Book Review: The Banished Craft by E.D.E. Bell

The book that….had great ideas but didn’t deliver on them.

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Synopsis: The Banished Craft is a genre-bending fantasy saga that follows the adventures of Cor, a woman caught in a dying world that does not accept her, and Atesh, a dragon scientist who’s been asked to violate his own ethics or put the lives of his family at risk. Follow their trials as they deal with a shattered world, mired in political upheaval, while they try to rediscover a lost magic. The Banished Craft begins the Shkode trilogy: a quirky and modern take on dragons and wizards, exploring themes of identity, prejudice, violence, compassion, and the ways we are all connected.

This book had a slow start as it had a lot to set up, however, as slow as it was, after I finished the first chapter, I was eager to find out what was going on. However, a viewpoint switch took me to a completely new world that held no excitement for me. And then we went back to the other world but with a new character focus that I didn’t care about either.

As I said before, this book had two different settings. One with humans, and another with dragons. Think Brian Jacques’ Redwall series but with Dragons. Cor is a human woman who completely enchanted me from the very beginning. She is about 30 and unmarried with no children. I loved reading her perspective because of that. She was a woman sneaking into this amazing library and trying to borrow a book that will tell her about her past. So good. The dragon viewpoint had a much more political and military focus that just paled into comparison with the coziness of Cor’s perspective.

The worldbuilding in this book was almost there because the prologue set up the premise of these two split worlds well and then we jump into those worlds. However, once we were in each world, there was no worldbuilding for pages and pages and then there would be a dump of information. I ended up having a vague and unsatisfactory understanding of what these two worlds were like and how they functioned.

Overall this book was a bit all over the place. 1/3 of the way through I found myself floundering in half-explained worlds and deep backstories of characters I didn’t particularly care about. Had this book focused its lens more on Cor and her story and one portion of the dragon world, I would have loved it. Unfortunately, it did not hold my interest and I had to dnf it.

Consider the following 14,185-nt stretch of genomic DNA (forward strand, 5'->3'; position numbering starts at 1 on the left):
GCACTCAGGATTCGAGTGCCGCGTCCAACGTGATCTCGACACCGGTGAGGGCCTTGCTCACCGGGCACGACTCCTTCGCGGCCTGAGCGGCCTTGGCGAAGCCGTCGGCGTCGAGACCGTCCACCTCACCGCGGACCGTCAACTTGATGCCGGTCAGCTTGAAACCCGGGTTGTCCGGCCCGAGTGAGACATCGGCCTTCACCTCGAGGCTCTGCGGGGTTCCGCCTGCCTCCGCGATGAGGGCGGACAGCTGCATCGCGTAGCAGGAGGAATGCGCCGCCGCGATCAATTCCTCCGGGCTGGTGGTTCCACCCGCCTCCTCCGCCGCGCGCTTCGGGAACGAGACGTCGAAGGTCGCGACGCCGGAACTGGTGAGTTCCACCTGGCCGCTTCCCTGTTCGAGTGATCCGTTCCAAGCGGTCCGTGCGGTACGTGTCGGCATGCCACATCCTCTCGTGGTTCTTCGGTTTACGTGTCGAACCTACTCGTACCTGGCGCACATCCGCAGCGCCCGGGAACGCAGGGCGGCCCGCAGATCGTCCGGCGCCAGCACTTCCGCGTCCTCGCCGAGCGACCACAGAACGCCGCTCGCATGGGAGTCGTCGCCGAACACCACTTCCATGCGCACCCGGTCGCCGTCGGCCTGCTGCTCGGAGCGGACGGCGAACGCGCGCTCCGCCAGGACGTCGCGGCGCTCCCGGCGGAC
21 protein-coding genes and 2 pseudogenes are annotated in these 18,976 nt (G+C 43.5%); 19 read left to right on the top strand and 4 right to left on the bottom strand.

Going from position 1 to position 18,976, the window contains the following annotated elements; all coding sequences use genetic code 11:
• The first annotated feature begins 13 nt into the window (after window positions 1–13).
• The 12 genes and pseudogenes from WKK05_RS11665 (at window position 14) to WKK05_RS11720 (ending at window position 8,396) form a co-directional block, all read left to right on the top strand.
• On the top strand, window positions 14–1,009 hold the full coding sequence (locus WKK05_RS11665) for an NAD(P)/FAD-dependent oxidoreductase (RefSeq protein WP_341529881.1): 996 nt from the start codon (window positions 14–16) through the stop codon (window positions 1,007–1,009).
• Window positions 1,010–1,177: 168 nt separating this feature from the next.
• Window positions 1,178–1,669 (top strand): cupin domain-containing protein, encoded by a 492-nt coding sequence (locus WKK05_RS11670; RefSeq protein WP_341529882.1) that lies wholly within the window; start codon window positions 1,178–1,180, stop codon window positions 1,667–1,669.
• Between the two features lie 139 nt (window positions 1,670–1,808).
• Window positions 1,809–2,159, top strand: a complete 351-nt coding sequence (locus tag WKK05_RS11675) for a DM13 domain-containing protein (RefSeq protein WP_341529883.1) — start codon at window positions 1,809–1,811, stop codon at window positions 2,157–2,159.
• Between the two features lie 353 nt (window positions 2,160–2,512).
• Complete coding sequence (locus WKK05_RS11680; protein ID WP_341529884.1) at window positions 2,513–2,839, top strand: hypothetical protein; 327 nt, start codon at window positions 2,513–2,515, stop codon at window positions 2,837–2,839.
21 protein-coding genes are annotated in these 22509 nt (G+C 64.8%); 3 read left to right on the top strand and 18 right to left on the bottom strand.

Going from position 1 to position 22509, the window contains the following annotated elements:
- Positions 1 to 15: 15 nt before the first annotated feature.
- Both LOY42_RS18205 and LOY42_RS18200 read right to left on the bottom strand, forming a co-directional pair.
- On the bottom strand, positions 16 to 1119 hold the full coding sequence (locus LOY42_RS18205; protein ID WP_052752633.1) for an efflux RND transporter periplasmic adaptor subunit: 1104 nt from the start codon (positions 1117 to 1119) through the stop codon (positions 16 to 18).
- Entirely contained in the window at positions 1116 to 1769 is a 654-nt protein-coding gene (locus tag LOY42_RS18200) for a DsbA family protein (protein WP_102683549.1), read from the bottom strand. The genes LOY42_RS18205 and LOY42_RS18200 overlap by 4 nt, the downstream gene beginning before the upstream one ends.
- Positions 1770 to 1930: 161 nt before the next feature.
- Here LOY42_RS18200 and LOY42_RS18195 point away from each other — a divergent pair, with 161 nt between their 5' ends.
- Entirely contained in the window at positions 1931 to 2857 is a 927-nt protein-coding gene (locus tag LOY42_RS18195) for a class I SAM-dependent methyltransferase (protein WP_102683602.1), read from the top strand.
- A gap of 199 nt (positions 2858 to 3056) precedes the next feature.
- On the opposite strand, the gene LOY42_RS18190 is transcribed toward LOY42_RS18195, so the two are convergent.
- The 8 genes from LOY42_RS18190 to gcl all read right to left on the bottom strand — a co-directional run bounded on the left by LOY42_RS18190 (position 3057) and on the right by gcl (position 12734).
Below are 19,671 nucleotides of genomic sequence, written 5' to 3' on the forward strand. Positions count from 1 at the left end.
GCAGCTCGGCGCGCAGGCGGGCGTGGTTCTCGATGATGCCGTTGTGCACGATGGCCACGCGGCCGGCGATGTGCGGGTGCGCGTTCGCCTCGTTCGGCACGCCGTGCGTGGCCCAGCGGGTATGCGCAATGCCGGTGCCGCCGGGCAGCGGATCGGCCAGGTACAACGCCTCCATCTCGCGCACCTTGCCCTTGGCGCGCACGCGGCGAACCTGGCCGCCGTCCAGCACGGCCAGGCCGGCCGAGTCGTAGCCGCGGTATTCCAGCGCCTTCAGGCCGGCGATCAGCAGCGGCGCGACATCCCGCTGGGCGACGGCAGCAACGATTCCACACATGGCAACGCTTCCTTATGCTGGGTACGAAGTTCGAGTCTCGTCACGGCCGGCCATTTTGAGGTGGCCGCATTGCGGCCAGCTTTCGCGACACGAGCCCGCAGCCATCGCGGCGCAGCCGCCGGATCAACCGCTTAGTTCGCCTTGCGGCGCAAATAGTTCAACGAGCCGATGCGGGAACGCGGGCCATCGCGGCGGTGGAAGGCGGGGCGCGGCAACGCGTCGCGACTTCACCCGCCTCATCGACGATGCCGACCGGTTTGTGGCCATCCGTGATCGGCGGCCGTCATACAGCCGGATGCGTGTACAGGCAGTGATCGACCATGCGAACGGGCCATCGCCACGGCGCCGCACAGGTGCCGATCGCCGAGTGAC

I still think if it sounds interesting to you, you may want to give it a try. You never know if it might resonate with you more than it did with me.

I got this as a ebook from Netgalley in exchange for an honest review.

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Happy reading!

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Wicked Wonders by Ellen Klages and It’s All a Game 2 Mini Book Reviews

The book that….is full of girl power.

This short story collection was one I had been looking forward to and I was so pleased when I got a free copy through Netgalley in exchange for an honest review.

These are all small glimpses into the lives of girls with a sprinkling of sci-fi or fantasy tossed into them. I loved how atmospheric they were and how they weren’t meant to tell a full life’s story. Instead, we get dropped into their lives and just as quickly get tossed back out and get to imagine how the story ends. Honestly, I really could’t find fault with this collection. Ellen Klages writes stories that I find myself wishing I had come up with. She has a wild imagination and was able to pull me along with her.

Overall, I loved the way that they would draw me in and at the end leave me thinking about them long after I had moved on to another book. My favorite story was Singing on a Star. I loved the Alice in Wonderland feel of it and the creepy vibe that left me with goosebumps at the end.

It’s All a Game by Tristan Donovan

The book that…taught me all about my favorite games.

This book was a very enjoyable non-fiction read for me. I love reading about nerdy things and board games is something that I have been getting more and more into this year. The writing was a bit dry at times and sometime filled with fact after fact but I did enjoy reading about some of my favorite games. I particularly loved the section on chess and how it was adopted across cultures and changed to what we know now.

This book is probably not one you would sit down and read all at once. It was one that I loved dipping in and out of throughout the month and it could be read just skipping around to chapters you were most interested in. The one downfall that I saw was that the chapters were long. I think that having shorter chapters and really cutting the stories down a bit would have helped with the paving of the novel. Unless I was a big fan of the game, I didn’t care as much for the depth of detail the author went into.

I think that this is a great book to give a game lover in your life or someone who just loves learning about little glimpses of history in fun and palatable chapters.

Both of these books were given to me through NetGalley in exchange for an honest review.

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Happy Reading!